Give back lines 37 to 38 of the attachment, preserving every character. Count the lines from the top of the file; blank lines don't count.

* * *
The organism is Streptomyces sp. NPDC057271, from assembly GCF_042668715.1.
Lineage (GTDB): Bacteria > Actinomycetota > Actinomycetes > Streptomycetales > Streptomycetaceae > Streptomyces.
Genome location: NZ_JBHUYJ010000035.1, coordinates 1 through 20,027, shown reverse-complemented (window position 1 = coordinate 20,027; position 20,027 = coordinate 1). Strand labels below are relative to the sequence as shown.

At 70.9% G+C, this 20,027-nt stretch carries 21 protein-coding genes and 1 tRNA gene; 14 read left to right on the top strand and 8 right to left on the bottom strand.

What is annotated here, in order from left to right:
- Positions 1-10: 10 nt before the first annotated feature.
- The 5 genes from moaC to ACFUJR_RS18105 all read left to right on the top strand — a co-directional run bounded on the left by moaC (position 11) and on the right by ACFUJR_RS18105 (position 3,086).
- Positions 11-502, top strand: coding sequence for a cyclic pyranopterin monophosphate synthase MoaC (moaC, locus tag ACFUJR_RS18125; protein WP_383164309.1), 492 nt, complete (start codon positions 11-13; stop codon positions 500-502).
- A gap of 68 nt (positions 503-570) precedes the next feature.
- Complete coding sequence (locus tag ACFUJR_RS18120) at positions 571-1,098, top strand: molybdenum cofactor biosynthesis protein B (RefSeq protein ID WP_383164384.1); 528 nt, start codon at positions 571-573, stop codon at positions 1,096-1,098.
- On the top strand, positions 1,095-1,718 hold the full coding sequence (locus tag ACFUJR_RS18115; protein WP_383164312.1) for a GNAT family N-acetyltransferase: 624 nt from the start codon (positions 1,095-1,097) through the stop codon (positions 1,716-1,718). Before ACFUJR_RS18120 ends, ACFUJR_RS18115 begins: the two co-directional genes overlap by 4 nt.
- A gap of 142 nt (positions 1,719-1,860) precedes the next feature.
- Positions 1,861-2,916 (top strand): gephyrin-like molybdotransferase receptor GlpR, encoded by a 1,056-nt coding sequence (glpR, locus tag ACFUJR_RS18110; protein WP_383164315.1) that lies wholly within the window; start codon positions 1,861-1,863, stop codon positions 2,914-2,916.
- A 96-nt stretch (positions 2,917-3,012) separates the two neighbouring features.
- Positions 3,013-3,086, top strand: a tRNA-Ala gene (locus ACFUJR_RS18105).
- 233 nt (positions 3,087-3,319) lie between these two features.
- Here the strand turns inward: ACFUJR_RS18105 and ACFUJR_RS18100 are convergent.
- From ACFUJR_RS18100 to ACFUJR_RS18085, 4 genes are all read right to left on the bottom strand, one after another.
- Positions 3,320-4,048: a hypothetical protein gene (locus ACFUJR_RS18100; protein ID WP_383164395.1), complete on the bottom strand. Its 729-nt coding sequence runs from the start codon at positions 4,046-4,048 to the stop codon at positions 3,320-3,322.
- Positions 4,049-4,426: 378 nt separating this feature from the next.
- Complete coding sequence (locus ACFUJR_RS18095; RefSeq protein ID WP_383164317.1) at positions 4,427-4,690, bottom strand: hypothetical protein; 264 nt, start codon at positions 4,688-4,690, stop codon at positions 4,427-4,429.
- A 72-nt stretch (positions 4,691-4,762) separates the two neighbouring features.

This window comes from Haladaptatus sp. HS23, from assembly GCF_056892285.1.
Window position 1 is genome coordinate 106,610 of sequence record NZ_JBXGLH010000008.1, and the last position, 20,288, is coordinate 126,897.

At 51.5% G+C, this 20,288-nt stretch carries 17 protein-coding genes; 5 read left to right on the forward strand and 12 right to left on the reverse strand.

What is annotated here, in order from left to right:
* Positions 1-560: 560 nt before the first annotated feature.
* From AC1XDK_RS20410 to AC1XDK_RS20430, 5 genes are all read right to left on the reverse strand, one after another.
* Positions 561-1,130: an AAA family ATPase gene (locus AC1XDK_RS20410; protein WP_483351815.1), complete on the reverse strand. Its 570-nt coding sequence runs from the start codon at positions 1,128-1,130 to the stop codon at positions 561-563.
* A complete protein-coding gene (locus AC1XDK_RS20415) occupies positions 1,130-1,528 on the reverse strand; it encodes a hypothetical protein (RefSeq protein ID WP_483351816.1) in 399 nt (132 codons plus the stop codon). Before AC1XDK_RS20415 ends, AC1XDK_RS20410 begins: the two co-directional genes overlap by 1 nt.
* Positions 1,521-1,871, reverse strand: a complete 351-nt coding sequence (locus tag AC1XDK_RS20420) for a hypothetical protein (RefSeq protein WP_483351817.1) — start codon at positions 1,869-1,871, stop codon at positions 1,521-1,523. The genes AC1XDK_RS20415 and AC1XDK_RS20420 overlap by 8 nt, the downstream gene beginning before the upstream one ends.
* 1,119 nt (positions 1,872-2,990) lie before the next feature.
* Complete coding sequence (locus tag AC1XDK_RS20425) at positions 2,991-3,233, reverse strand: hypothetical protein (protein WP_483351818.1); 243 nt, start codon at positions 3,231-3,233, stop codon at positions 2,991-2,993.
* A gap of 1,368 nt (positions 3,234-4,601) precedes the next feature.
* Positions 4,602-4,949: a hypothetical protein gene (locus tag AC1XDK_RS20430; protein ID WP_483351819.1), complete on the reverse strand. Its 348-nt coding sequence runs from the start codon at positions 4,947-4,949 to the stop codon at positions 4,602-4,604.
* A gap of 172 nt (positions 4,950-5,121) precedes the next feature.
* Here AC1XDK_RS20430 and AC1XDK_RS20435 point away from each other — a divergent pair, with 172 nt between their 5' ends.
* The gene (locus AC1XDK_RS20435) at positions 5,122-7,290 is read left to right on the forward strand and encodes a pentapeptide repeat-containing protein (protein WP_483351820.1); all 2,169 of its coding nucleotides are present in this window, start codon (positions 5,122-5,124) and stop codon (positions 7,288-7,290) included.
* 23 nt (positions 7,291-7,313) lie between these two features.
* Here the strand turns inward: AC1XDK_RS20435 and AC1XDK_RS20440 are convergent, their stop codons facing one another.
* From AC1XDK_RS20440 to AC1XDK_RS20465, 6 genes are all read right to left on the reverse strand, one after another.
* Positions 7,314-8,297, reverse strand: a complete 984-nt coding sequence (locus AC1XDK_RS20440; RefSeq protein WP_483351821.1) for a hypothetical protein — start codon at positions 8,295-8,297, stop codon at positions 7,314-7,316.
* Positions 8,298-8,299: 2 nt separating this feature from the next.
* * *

* Here AC1XDK_RS20430 and AC1XDK_RS20435 point away from each other — a divergent pair, with 172 nt between their 5' ends.
* The gene (locus AC1XDK_RS20435) at positions 5,122-7,290 is read left to right on the forward strand and encodes a pentapeptide repeat-containing protein (protein WP_483351820.1); all 2,169 of its coding nucleotides are present in this window, start codon (positions 5,122-5,124) and stop codon (positions 7,288-7,290) included.